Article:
Achievable – An objective must be realistically attainable with the resources that are available.

Relevant – The goal or target that is set is something that the individual can actually influence or impact and is linked to the company’s goals.
Time-bound – There has to be a date when the task will be measured
Examples of SMART objectives I have set;
To complete induction training within 3 weeks of starting in the team.

95% of all customer queries responded to within 3 working days.
Ofgem customer satisfaction scores at a minimum of 75% for the 3rd quarter.
AC 2.3 Explain how to set performance standards for a team member
In order to create objectives the first stage is to look at the organisations’ and the departments’ overall objectives and break them down into smaller objectives that are relevant for the team and the team members.
The next stage is to draft out the ideas, if possible it is a good idea to brainstorm with other managers to gain further insight and share best practice.
Once you have a broad idea on the objectives you need to discuss these with the team members and gain their input and agreement.
The final part is to write the objectives in the SMART format as described above
Good- you have made a good start to this criteria and the content you have applied is valid, however this is an explain question and in your answer you have described and your descriptions though valid are limited, there is additional content that could also be applied within your answer, therefore please re-visit this criteria to expand on your answer with additional content and detail to the explain criteria
AC 2.4 Explain how to measure performance against agreed standards
Direct observations
Any time you observe an employee either behaving poorly or above and beyond you should record these and then they can be presented as evidence or can be referred back to at a later date.
Reports and records
Any reports on the individual performance on productivity, quality, or their attendance can be used as a measure. For sickness absence I prefer to use the Bradford Scoring System to monitor the absenteeism of my team members.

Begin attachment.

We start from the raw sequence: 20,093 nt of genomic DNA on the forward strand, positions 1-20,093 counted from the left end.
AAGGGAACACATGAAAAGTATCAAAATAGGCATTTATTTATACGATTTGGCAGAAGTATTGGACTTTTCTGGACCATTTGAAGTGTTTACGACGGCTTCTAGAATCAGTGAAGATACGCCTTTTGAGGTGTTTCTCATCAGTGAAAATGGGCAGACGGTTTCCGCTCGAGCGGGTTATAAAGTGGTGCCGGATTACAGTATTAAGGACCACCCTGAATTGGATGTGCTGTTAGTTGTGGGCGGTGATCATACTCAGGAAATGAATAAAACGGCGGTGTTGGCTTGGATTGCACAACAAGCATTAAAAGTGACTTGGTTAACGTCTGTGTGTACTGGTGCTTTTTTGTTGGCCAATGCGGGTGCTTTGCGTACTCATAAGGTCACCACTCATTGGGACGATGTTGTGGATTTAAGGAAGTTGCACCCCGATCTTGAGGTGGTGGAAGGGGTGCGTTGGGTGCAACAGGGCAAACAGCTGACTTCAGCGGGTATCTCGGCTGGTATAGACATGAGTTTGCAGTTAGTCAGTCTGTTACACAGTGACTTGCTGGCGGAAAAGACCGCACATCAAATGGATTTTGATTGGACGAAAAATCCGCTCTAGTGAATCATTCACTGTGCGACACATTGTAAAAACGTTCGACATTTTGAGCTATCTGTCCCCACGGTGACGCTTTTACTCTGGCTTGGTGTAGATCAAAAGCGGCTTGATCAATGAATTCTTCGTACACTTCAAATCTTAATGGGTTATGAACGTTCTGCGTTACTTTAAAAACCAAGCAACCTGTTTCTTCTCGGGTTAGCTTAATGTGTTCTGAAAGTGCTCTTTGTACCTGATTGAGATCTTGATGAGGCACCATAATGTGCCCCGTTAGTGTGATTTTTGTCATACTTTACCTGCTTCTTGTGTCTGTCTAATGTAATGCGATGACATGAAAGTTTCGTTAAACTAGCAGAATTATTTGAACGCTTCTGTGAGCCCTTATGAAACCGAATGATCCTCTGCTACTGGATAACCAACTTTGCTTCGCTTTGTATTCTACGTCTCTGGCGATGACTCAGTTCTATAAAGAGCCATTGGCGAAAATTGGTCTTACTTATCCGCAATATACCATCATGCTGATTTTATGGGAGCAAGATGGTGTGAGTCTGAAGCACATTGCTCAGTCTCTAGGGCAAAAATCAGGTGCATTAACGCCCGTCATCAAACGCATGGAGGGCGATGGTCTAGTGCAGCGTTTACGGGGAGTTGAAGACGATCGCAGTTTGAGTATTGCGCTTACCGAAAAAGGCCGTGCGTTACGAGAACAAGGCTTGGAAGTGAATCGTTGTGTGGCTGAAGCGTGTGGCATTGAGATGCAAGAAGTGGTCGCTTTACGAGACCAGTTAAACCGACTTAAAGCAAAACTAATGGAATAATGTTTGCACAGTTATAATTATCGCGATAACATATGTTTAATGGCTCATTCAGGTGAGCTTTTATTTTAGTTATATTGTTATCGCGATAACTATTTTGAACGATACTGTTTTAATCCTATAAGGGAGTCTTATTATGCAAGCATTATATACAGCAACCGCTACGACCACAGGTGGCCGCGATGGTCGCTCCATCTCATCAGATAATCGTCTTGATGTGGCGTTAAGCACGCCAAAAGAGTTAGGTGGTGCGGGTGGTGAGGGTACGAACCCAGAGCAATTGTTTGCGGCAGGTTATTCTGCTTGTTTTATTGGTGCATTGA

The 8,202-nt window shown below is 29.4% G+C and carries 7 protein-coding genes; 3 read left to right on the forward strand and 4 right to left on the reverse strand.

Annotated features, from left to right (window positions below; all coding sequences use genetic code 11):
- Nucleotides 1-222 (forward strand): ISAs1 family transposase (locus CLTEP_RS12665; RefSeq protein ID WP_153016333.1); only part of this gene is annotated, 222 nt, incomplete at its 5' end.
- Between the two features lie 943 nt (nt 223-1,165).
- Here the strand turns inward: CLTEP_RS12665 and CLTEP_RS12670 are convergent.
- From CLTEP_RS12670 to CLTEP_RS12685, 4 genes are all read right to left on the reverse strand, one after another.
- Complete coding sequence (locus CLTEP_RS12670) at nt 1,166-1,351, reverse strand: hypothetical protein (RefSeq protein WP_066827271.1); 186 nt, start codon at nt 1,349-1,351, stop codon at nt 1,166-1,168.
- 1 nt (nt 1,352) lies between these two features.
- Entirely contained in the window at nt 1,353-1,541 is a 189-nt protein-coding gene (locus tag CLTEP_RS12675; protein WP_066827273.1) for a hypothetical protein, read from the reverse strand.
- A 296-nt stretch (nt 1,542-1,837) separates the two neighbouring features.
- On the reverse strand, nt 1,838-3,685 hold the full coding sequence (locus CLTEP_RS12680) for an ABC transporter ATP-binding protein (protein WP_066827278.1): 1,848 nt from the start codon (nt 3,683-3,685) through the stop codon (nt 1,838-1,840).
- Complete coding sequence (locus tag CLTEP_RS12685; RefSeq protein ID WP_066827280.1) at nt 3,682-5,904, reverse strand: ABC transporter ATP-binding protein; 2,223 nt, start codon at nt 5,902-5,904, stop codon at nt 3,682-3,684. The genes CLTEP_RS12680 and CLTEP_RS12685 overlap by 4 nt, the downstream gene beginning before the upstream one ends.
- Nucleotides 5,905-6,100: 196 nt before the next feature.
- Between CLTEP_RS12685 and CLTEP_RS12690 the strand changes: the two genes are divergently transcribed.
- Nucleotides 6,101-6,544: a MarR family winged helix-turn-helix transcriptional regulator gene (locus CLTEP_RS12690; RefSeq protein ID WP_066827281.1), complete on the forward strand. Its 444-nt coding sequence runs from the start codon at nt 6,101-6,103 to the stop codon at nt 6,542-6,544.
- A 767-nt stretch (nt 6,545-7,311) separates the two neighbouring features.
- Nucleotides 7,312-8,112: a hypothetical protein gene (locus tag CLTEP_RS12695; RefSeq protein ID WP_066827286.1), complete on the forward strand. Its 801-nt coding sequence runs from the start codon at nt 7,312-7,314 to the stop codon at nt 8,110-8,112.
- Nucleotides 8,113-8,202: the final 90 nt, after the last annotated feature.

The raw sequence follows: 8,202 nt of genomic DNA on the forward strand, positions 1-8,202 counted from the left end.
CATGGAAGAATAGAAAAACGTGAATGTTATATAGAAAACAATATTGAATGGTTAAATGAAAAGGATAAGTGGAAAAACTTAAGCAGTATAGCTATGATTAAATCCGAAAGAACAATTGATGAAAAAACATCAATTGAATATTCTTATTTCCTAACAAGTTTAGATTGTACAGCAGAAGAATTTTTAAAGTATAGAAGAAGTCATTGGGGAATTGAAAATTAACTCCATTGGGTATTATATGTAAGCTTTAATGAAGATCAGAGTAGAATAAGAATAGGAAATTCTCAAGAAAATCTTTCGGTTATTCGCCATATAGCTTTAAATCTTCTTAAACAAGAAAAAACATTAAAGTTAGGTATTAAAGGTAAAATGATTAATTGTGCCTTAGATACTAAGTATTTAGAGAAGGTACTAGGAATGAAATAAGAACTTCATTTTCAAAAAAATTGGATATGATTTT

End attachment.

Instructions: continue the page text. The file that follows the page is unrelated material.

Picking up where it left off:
Feedback from others
Colleagues, subordinates and internal and external customers can provide insight into the performance on the team member that you can use a basis to conduct further investigations into the team member’s performance.
 Good- you have used the resources well in supporting you with this criteria and what you have applied is valid, however this is an explain question whereas you have described, therefore please can you re-visit this criteria to expand on your answers to meet the explain criteria as your descriptions are limited, though you have applied your own wording well.- Refer

AC 3.1 Explain the importance of feedback to improve performance
Providing timely feedback the member of your team is aware of the performance expected of them and what they need to do to achieve that level of performance. Regular feedback can also build self-confidence and in the person receiving it and helps them realise that the work they are doing is acceptable.

Providing feedback on mistakes and errors can be a useful learning experience so the team member can reflect to what went wrong and what they can do in future so they do not repeat the mistake again.
When someone is not meeting the minimum performance level it is important to address the issue clearly and concisely with them so that they are aware of the need to improve, it also provides a clear starting point for open discussions around performance and what can be done by the team member with the support of the manager to improve their performance.

Good- you have applied valid points within your answer and have demonstrated good knowledge, however you have not fully explained the importance of feedback to improve performance, though you have mentioned why it is important, again you have described three reasons which are correct but the emphasis on this question is the explanation of importance, therefore please can you expand on your answer to meet this criteria
AC 3.2 Describe how to give effective feedback
When I have to deliver feedback to a subordinate I use the CORBS feedback model
Clear statement – give clear and concise information about the situation or behaviour you are providing the feedback on.
Owned by the person speaking – Use words and terms such as “I feel” or “I believe” rather than “you are” or “you have”
Regular – Give the feedback as soon as possible to the event so it is fresh in the memory.